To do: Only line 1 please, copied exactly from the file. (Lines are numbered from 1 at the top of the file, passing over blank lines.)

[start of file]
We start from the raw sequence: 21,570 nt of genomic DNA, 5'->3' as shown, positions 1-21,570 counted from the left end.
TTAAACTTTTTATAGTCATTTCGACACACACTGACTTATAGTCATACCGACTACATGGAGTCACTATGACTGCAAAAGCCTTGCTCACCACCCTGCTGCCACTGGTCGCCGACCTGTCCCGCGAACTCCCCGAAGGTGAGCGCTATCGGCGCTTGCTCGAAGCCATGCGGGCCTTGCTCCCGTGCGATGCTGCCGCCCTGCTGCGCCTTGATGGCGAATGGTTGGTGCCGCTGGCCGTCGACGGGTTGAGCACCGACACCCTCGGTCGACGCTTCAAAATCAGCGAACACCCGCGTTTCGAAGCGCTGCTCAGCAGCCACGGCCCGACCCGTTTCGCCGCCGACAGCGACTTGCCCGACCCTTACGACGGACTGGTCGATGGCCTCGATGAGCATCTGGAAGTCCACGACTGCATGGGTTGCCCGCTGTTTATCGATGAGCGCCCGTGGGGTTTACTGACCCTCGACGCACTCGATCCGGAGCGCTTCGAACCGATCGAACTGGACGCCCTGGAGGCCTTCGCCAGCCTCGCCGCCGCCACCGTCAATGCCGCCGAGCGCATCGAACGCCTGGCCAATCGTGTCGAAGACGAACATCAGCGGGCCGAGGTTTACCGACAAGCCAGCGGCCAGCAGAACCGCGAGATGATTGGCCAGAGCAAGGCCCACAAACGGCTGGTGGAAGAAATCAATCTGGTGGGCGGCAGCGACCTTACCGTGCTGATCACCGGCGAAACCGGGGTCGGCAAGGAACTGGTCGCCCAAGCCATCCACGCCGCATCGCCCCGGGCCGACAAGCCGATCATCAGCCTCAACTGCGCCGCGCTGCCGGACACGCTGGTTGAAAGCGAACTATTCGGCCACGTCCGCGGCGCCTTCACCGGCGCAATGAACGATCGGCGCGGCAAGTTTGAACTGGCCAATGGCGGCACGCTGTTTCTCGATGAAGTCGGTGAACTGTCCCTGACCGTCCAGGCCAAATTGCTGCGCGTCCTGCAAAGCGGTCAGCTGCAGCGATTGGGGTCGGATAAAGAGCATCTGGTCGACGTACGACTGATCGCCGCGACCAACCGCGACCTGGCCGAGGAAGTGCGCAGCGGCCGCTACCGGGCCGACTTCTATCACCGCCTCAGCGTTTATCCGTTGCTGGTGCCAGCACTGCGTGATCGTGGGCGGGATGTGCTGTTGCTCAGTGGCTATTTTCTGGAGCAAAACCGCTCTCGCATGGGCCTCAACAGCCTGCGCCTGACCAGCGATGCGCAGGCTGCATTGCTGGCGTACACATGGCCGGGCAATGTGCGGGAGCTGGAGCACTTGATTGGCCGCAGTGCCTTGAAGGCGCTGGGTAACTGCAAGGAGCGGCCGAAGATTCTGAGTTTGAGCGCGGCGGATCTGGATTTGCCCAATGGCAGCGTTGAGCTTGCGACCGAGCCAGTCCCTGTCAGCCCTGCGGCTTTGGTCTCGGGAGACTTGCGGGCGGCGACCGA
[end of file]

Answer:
We start from the raw sequence: 21,570 nt of genomic DNA, 5'->3' as shown, positions 1-21,570 counted from the left end.